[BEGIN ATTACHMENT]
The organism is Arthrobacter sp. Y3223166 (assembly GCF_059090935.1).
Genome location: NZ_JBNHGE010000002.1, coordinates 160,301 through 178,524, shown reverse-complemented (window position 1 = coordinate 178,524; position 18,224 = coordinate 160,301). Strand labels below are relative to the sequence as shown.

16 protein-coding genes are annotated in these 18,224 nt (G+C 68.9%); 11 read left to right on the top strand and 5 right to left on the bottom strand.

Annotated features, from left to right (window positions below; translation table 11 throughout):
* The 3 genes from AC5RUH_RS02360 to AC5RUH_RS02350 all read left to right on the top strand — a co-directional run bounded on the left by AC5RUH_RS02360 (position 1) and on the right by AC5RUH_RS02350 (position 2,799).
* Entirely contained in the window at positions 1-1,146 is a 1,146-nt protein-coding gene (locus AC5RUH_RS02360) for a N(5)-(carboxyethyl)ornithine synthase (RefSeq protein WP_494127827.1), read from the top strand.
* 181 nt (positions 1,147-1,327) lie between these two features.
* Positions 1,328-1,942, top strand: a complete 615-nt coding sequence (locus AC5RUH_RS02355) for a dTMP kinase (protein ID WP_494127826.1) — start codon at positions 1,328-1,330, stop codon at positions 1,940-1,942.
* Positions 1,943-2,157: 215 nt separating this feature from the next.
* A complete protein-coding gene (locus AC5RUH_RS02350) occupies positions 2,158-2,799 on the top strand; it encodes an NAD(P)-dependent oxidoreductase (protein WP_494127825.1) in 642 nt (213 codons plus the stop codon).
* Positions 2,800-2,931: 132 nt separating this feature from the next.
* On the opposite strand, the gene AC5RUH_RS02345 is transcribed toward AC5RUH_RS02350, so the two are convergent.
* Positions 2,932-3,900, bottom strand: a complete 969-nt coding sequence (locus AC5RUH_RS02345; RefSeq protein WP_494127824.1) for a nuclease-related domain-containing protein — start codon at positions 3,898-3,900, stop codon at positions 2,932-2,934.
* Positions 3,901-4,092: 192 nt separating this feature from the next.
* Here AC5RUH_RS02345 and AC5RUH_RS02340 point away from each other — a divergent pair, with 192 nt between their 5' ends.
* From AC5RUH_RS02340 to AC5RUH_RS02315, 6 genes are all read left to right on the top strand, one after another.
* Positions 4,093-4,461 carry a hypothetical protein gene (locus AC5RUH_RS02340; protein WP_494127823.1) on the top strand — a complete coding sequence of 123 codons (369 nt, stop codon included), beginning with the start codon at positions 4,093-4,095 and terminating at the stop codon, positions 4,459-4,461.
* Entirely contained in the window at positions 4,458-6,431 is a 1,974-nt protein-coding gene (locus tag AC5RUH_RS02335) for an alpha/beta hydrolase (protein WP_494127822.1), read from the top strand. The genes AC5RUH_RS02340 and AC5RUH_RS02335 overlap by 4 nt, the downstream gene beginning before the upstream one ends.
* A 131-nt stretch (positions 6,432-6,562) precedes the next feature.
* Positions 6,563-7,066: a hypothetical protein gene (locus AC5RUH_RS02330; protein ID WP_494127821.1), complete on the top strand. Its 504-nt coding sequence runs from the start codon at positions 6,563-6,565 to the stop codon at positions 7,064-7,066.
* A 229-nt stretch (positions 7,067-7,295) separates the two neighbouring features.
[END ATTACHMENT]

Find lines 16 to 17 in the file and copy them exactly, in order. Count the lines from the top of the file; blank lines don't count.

* From AC5RUH_RS02340 to AC5RUH_RS02315, 6 genes are all read left to right on the top strand, one after another.
* Positions 4,093-4,461 carry a hypothetical protein gene (locus AC5RUH_RS02340; protein WP_494127823.1) on the top strand — a complete coding sequence of 123 codons (369 nt, stop codon included), beginning with the start codon at positions 4,093-4,095 and terminating at the stop codon, positions 4,459-4,461.